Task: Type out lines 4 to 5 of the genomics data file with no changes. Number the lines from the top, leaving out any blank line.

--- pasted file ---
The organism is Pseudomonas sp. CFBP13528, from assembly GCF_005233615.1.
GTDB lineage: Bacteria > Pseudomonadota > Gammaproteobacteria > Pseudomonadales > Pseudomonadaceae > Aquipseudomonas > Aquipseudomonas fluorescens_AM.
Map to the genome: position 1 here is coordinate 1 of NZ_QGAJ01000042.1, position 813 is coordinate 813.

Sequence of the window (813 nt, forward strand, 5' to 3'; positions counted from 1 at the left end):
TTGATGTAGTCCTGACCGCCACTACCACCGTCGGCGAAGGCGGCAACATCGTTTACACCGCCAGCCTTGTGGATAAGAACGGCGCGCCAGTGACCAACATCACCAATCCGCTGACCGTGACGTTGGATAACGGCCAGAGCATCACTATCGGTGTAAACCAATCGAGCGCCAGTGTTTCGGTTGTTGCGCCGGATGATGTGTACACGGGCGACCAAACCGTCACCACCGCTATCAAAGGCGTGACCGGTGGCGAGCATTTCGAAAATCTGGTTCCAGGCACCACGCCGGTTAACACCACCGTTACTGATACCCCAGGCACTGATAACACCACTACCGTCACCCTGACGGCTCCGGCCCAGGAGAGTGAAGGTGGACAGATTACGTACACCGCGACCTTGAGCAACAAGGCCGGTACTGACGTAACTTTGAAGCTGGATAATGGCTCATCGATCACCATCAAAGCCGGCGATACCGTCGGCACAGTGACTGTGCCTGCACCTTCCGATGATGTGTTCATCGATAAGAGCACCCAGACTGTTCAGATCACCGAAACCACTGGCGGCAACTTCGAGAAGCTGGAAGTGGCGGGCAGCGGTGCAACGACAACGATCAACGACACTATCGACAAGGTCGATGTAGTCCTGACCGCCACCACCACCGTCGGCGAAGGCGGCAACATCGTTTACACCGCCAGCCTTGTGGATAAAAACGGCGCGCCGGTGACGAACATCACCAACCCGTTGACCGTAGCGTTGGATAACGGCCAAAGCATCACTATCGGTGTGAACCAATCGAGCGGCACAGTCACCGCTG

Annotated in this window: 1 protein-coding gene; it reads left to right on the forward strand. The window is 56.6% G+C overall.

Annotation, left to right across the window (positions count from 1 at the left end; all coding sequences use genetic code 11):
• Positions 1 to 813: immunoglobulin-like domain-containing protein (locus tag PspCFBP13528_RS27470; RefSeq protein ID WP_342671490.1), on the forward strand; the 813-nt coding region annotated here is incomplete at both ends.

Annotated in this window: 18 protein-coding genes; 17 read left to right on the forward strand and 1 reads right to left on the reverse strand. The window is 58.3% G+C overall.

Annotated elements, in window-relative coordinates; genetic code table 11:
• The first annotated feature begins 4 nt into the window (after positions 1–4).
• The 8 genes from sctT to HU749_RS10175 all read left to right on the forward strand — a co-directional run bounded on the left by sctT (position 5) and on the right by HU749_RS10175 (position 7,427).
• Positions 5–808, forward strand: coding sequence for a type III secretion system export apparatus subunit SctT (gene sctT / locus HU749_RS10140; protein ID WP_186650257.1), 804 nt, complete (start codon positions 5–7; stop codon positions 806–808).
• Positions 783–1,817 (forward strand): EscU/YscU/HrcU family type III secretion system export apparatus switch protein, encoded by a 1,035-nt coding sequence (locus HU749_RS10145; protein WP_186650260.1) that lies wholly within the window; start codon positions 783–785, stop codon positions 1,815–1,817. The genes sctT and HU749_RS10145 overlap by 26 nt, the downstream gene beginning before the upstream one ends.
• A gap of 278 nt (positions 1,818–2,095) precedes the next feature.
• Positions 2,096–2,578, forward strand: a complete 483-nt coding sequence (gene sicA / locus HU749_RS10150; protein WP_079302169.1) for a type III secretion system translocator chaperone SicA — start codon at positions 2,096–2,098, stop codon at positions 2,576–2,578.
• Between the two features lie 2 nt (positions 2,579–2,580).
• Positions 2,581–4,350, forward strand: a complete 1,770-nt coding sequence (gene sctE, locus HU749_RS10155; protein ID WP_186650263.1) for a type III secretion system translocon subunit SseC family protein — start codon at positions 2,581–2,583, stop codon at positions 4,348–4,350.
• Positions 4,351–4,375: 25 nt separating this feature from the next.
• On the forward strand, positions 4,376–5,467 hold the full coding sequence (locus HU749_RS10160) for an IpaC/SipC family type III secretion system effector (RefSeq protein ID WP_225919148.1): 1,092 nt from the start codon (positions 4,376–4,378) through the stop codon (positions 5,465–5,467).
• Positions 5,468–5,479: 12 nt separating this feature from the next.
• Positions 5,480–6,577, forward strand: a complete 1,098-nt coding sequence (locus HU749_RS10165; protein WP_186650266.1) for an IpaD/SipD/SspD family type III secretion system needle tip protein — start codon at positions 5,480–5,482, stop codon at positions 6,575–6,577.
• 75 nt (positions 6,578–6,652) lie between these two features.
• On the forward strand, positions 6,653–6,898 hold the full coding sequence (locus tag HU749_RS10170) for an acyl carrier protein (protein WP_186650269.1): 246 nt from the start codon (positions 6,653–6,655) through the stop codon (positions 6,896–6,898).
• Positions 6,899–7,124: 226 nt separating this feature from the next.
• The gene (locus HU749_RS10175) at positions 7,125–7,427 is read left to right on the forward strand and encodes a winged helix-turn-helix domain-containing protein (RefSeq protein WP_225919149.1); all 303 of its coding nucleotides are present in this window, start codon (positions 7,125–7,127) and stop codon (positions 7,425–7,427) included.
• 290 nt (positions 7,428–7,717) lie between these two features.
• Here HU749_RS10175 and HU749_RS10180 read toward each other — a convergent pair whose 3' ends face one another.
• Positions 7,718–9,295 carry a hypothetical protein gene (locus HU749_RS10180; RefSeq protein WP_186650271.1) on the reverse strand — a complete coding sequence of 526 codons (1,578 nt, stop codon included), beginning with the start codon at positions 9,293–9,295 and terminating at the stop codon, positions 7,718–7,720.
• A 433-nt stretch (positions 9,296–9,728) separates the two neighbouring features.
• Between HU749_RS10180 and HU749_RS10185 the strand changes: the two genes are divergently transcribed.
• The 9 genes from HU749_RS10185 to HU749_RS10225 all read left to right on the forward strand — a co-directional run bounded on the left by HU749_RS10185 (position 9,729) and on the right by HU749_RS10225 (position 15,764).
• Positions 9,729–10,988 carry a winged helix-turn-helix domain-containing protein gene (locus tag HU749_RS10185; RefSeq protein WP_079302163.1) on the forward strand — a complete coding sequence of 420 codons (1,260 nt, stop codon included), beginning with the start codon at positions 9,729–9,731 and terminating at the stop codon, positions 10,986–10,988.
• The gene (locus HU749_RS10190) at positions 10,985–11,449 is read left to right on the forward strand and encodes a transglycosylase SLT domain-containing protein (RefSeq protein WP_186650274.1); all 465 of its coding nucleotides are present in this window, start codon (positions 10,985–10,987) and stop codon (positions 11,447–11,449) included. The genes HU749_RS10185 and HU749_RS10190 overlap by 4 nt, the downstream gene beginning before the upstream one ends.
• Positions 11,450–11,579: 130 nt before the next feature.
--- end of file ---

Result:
Sequence of the window (813 nt, forward strand, 5' to 3'; positions counted from 1 at the left end):
TTGATGTAGTCCTGACCGCCACTACCACCGTCGGCGAAGGCGGCAACATCGTTTACACCGCCAGCCTTGTGGATAAGAACGGCGCGCCAGTGACCAACATCACCAATCCGCTGACCGTGACGTTGGATAACGGCCAGAGCATCACTATCGGTGTAAACCAATCGAGCGCCAGTGTTTCGGTTGTTGCGCCGGATGATGTGTACACGGGCGACCAAACCGTCACCACCGCTATCAAAGGCGTGACCGGTGGCGAGCATTTCGAAAATCTGGTTCCAGGCACCACGCCGGTTAACACCACCGTTACTGATACCCCAGGCACTGATAACACCACTACCGTCACCCTGACGGCTCCGGCCCAGGAGAGTGAAGGTGGACAGATTACGTACACCGCGACCTTGAGCAACAAGGCCGGTACTGACGTAACTTTGAAGCTGGATAATGGCTCATCGATCACCATCAAAGCCGGCGATACCGTCGGCACAGTGACTGTGCCTGCACCTTCCGATGATGTGTTCATCGATAAGAGCACCCAGACTGTTCAGATCACCGAAACCACTGGCGGCAACTTCGAGAAGCTGGAAGTGGCGGGCAGCGGTGCAACGACAACGATCAACGACACTATCGACAAGGTCGATGTAGTCCTGACCGCCACCACCACCGTCGGCGAAGGCGGCAACATCGTTTACACCGCCAGCCTTGTGGATAAAAACGGCGCGCCGGTGACGAACATCACCAACCCGTTGACCGTAGCGTTGGATAACGGCCAAAGCATCACTATCGGTGTGAACCAATCGAGCGGCACAGTCACCGCTG